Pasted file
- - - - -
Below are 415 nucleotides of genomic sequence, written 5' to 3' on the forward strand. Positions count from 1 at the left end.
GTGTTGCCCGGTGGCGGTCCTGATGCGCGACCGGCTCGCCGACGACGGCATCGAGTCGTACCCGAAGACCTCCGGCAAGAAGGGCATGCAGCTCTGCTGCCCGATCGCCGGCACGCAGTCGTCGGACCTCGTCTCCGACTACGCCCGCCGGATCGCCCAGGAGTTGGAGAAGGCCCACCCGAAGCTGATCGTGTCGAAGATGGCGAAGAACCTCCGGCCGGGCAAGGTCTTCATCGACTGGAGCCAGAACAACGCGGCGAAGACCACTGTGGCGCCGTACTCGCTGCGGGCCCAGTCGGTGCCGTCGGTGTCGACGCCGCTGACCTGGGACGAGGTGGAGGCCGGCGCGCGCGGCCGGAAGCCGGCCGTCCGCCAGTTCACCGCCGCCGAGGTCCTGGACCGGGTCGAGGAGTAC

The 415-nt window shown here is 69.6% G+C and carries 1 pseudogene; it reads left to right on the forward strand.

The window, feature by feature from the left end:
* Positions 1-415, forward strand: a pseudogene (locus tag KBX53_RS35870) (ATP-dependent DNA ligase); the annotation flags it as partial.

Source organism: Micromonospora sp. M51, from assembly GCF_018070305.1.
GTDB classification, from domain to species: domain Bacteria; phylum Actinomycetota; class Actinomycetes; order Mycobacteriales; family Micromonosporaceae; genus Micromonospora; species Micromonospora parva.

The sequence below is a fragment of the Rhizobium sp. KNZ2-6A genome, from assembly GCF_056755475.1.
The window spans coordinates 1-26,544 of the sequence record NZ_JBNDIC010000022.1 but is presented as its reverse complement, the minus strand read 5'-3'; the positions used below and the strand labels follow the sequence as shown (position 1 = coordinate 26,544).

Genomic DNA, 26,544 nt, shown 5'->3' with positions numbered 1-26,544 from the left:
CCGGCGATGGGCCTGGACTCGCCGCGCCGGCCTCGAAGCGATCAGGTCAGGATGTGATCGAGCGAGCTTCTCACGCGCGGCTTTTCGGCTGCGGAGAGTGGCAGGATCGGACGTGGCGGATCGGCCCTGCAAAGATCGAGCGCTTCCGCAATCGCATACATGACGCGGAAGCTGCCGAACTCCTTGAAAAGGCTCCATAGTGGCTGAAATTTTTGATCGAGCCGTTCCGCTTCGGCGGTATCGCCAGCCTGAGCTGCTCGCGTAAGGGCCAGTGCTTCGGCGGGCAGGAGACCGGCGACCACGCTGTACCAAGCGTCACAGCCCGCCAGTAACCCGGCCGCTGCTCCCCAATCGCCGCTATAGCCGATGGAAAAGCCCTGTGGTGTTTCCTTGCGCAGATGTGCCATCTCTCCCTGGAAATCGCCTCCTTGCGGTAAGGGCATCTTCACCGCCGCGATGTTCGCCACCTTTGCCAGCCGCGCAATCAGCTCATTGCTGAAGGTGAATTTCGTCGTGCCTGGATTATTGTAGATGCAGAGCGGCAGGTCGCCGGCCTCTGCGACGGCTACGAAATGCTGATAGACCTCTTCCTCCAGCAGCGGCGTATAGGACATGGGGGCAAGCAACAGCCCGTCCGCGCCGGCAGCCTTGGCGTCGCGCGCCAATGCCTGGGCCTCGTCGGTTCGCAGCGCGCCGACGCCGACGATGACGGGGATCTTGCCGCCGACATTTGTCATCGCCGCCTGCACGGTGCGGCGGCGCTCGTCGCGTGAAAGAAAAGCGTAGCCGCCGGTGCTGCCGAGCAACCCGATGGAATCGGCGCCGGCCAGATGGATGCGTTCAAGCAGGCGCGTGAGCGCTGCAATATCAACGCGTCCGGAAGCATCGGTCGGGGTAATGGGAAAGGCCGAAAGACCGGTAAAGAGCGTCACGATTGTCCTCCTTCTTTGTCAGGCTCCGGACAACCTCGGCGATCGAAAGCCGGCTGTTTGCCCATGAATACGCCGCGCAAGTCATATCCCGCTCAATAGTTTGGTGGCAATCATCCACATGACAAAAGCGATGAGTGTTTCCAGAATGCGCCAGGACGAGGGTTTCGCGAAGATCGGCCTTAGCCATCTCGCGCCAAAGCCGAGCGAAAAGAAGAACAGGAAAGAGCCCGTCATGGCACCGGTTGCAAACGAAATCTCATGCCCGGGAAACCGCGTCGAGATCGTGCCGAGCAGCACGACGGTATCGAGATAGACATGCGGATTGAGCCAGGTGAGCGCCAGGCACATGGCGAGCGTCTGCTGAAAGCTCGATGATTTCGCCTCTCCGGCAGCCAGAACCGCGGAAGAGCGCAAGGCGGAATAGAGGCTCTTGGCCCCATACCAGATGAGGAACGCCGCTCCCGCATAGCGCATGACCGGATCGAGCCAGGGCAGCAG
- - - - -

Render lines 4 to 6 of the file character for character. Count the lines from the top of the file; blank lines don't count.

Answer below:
The window, feature by feature from the left end:
* Positions 1-415, forward strand: a pseudogene (locus tag KBX53_RS35870) (ATP-dependent DNA ligase); the annotation flags it as partial.

Source organism: Micromonospora sp. M51, from assembly GCF_018070305.1.